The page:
I just saw Black Swan the other day and I was impressed by the sound work. One thing I remember was in the scenes where they are dancing in the ballet studio. There was a pianist accompanying them in the room as they rehearsed. The camera tightly follows Portman as she spins dancing around. The piano (which is in mono) is panned to match the movement of her head, so we hear what a dancer would hear during rehearsals. It's great POV sound work and really gets us in the characters head, but it is also distracting in a good way. There's great use of this POV panning in the Hurt Locker and Children of Men to name other examples.
A mono rain against window hard panned to match camera perspective would be really distracting unless it is serving a story point. The idea of using rain recorded at different angles and cutting between them on every shot also sounds distracting to me. I am convinced that the human ear is hyper sensitive to changes in the stereo/surround field; which is probably a survivalist trait which has kept us from getting hit by a car as pedestrians more than a few times in our lives.
If I were looking to create a non-distracting rain on window ambience I would consider a few things:
1) Start with your rain on window panned to match the camera perspective, ideally on an establishing shot which tells us we're in a house and it's raining. Then move it to the center on the next shot and keep it there. Your panned rain serves its purpose of establishing a sense of place and then gets out of the way. I doubt your audience (with the exception of a few sound nerds) will notice that you've given up on perspective after the first shot. I've seen some seasoned sound editors ignore perspective when cutting backgrounds, especially on scenes with rapid picture cuts.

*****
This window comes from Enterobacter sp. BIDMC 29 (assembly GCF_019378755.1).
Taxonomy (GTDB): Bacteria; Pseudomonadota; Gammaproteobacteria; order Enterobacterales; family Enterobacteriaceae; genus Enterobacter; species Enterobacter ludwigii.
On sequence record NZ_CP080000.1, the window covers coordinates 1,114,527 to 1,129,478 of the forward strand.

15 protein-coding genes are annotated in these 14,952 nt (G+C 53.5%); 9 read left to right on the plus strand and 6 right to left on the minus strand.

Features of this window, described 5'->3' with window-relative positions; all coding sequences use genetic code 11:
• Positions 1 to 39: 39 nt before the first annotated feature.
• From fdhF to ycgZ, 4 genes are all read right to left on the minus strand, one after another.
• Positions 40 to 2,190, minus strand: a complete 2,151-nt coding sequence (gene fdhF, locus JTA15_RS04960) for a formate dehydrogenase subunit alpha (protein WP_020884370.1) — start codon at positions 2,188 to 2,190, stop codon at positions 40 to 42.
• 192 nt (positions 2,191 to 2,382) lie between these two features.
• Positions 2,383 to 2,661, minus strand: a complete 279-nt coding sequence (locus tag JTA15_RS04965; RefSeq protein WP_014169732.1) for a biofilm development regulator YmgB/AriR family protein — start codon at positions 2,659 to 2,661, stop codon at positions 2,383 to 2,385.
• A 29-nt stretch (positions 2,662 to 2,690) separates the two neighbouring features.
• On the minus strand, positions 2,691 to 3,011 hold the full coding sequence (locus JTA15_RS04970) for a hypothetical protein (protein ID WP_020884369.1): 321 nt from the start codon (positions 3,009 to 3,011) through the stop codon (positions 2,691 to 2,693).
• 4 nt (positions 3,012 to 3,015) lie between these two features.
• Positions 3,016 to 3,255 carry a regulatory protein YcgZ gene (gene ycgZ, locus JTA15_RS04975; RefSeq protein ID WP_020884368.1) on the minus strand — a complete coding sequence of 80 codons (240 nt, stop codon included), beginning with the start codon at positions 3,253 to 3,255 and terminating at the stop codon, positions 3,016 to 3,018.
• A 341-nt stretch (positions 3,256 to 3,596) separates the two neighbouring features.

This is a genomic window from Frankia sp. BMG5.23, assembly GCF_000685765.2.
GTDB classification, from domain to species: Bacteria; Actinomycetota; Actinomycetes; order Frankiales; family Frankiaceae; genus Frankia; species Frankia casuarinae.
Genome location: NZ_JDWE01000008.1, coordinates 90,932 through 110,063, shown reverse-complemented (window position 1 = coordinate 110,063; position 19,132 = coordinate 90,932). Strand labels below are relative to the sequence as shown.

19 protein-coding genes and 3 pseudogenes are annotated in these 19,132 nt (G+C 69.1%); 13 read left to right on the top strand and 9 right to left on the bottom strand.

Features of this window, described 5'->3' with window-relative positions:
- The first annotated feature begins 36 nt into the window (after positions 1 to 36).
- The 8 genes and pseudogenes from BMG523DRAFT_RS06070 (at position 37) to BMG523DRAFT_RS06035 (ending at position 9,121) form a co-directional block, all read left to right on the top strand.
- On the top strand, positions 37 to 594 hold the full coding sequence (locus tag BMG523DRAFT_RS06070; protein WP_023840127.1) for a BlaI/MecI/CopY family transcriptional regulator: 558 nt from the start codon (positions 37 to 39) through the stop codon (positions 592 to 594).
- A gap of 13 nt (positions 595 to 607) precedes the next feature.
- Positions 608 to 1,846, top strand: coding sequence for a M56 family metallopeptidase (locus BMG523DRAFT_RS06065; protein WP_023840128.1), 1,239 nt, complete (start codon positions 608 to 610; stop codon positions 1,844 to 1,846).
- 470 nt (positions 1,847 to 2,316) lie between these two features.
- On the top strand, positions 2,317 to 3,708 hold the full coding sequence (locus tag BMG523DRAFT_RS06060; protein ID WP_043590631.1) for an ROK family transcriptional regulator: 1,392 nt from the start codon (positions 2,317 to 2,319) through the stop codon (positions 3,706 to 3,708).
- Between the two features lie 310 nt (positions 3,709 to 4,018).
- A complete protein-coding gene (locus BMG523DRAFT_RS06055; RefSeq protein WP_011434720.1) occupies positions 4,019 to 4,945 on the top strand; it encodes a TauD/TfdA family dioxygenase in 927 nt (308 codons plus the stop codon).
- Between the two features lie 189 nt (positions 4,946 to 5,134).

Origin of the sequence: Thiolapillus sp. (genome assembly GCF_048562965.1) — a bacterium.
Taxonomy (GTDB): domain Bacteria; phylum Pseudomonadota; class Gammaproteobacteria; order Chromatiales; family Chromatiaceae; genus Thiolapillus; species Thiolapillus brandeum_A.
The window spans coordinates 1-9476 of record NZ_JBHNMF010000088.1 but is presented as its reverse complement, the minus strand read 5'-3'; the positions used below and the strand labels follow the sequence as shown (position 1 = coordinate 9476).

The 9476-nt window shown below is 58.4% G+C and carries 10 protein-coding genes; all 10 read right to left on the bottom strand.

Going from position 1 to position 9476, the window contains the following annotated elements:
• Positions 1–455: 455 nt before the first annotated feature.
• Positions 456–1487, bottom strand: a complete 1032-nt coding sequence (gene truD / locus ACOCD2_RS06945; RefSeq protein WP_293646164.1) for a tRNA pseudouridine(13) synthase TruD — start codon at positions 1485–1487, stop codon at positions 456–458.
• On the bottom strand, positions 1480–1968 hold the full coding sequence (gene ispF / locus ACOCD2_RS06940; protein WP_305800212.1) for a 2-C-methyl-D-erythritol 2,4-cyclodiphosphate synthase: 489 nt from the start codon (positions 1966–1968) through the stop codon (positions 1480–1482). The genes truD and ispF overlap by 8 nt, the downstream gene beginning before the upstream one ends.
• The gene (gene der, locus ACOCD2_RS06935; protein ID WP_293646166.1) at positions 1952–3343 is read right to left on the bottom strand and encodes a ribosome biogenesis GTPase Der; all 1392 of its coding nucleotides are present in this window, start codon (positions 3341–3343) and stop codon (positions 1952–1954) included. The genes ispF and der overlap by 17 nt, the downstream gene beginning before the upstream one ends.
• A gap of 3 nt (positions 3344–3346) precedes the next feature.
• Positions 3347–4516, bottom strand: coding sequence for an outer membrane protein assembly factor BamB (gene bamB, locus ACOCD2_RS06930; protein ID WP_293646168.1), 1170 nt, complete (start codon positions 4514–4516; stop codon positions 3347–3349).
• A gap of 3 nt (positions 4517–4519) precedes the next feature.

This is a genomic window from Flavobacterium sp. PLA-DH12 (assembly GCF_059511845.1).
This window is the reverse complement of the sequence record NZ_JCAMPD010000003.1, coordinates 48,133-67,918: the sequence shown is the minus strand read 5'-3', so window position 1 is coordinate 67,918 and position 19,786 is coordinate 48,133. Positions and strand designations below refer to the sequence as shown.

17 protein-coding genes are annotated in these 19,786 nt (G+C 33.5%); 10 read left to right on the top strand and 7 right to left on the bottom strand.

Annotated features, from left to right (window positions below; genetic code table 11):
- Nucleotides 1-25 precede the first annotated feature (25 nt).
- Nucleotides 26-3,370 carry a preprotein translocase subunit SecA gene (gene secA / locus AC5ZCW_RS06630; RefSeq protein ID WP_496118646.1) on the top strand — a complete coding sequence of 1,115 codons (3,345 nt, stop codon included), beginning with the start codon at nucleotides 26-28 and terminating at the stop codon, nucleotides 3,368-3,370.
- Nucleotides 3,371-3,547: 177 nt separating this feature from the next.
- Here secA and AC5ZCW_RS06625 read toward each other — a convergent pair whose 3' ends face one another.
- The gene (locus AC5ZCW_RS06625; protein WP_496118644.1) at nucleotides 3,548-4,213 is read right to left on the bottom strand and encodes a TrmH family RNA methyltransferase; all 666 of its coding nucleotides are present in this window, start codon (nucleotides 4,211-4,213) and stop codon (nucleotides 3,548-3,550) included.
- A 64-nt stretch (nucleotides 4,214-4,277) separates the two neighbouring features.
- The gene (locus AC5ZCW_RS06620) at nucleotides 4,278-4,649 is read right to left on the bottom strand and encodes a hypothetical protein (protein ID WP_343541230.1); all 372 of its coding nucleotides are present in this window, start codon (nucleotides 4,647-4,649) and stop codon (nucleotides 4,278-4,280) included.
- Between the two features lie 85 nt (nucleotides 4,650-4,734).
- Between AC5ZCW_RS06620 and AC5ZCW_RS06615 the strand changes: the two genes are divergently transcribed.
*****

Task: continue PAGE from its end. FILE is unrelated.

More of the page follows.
2) Even though the rainy widow might be on the left in the first shot, think about the sound of interior rain. You most often hear it all around you inside. The sound of rain off of the roof, sliding down exterior walls, or slapping off of a surface away from the window. Create a stereo/LCR/quad/surround ambience that matches this feeling, but doesn't pull the ear too far to one speaker. Pan one stereo window recording of rain to the front speakers, and perhaps a more distant rain interior to the surrounds. That way you convey the depth of the space without a bunch of panning. Once you have a nice enveloping ambience, you'll find that you can use additional mono rain sounds (with perhaps a touch of stereo verb or slap) panned here and there to spice it up a bit,
Just my 2 cents. Good luck.